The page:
In collaboration with FACT,Liverpool Girl Geeks, will be running its second academy for girls aged 14 to 17 from April after last year’s scheme received 90 applications for just 15 places. Tony McDonough reports.
A Liverpool-based programme offering free digital technology skills to teenage girls is to be relaunched this year following a successful pilot in 2016.
Liverpool Girl Geeks, in collaboration with FACT, will be running its second academy for girls aged 14 to 17 from April after last year’s scheme received 90 applications for just 15 places.
New research released by Manchester Digital in February 2017 suggests that the gender gap in the North’s digital technology sector is continuing to widen, with workforces split 72:28 male to female (88:12 in technical roles) – a decline from the previous year.
Liverpool Girl Geeks is a social enterprise on a mission to decrease the gender imbalance within the tech sector by inspiring women and girls of all ages to have careers in it.
It plays a vital role in to addressing the imbalance, and their application figures show that there is a demand for extracurricular education for girls who are interested in technology.
The Girl Geek Academy will run at FACT (Foundation for Art and Creative Technology) from April 2017 into 2018.
Workshops will take place at FACTLab, giving participants access to all of its facilities, including electronic and prototyping equipment such as 3D printing and laser cutting.
Three programmes are planned over the next 12 months, covering themes such as electronic music and wearable technologies.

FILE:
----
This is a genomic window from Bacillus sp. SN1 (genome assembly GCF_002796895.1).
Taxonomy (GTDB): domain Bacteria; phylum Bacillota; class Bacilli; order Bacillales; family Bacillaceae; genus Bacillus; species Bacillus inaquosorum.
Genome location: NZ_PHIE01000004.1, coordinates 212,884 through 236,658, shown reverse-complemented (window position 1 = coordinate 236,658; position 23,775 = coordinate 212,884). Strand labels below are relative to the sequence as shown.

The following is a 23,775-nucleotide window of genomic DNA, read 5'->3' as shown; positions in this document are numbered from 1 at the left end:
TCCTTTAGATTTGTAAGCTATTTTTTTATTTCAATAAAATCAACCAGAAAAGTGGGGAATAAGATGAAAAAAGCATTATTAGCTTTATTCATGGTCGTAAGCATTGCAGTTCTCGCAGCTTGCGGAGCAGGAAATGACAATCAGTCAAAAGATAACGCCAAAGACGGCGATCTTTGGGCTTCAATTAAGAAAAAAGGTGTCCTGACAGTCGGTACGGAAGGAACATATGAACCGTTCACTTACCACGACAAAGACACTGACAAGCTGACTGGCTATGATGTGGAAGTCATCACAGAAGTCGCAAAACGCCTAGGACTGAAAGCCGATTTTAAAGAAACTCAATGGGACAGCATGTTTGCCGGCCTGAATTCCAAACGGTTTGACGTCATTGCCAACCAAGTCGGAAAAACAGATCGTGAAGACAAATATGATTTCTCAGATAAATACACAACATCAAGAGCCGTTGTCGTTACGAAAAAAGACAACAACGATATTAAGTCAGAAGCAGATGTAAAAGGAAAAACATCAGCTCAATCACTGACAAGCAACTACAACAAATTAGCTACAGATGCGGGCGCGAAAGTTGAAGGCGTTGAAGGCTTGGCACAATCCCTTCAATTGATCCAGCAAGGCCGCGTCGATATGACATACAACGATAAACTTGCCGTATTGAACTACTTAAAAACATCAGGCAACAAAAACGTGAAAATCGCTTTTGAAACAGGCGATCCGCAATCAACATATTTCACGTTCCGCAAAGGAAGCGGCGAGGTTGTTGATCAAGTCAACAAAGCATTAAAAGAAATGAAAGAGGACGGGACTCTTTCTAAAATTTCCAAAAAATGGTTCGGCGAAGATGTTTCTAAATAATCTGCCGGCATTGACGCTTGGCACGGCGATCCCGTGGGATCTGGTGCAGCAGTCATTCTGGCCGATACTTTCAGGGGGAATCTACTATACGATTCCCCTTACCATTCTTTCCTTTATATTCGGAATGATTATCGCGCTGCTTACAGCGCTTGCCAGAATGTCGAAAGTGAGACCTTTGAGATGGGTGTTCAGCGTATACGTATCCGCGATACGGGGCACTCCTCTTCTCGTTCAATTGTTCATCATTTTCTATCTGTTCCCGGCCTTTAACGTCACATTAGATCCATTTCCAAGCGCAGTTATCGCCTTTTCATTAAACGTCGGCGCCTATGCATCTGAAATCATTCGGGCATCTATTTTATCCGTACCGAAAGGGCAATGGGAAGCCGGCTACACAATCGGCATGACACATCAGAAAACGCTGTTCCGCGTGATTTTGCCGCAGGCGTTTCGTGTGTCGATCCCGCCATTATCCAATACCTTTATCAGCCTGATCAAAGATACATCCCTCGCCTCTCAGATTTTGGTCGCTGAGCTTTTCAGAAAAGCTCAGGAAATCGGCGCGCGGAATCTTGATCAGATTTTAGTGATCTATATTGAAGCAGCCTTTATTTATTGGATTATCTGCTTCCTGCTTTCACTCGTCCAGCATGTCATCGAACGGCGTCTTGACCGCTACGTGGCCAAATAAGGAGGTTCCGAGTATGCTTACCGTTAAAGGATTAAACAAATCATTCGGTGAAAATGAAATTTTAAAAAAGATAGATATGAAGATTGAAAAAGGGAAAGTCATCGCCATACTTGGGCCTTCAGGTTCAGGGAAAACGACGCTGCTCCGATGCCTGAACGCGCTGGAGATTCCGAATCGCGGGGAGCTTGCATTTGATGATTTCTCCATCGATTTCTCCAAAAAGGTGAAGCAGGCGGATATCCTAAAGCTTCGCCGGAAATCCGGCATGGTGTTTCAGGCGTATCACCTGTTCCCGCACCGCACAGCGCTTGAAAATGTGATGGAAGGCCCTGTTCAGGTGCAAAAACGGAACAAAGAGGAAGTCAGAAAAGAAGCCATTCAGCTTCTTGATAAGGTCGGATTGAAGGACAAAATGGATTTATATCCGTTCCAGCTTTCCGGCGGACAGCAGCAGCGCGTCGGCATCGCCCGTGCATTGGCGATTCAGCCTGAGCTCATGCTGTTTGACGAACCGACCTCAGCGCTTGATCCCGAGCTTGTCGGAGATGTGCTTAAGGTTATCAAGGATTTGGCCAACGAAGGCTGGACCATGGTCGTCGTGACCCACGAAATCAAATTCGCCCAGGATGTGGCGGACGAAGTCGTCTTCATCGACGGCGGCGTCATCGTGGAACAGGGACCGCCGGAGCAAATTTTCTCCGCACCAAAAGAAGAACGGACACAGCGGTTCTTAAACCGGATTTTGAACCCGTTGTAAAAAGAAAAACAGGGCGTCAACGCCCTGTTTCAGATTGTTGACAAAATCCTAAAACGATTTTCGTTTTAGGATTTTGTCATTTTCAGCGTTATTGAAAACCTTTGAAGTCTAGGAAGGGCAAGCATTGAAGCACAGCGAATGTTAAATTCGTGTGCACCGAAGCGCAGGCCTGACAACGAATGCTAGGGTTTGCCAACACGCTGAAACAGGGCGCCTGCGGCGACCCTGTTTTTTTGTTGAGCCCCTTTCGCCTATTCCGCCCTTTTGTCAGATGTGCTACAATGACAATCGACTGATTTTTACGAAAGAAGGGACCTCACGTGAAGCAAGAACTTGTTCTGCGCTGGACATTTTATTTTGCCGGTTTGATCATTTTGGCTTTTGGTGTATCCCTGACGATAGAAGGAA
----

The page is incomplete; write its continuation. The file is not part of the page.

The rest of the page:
Over an eight week project cycle, girls will learn to code, prototype and design tools and products, and be introduced to female role models from the industry.
Liverpool Girl Geeks also provides mentoring and support to those who graduate from the Academy, with girls recently achieving day placements at companies such as Liverpool John Lennon Airport.
Over the past year, the organisation has worked with more than 100 teenagers, building their self-belief and helping them to obtain the technical skills needed to enter the digital and technology sector.
Academy graduate Amelia Roberts, aged 13, said: “It’s helped me realise how much I can do and achieve, and that success isn’t just meant for the boys any more.”
The next academy, which is sponsored by Co-op Digital and Liverpool’s John Moores University will focus on music technology and coding through open source software, Sonic Pi.
Chelsea Slater, co-founder of Liverpool Girl Geeks, said:
“Until there is change both in attitudes towards the tech sector and the current school curriculum, programmes like this are necessary.
“Over the last year not only have we discovered that girls are super keen to have careers in the industry, we know that this is a field they will excel in as well. It’s time to re-define their careers and let them know anything is possible.”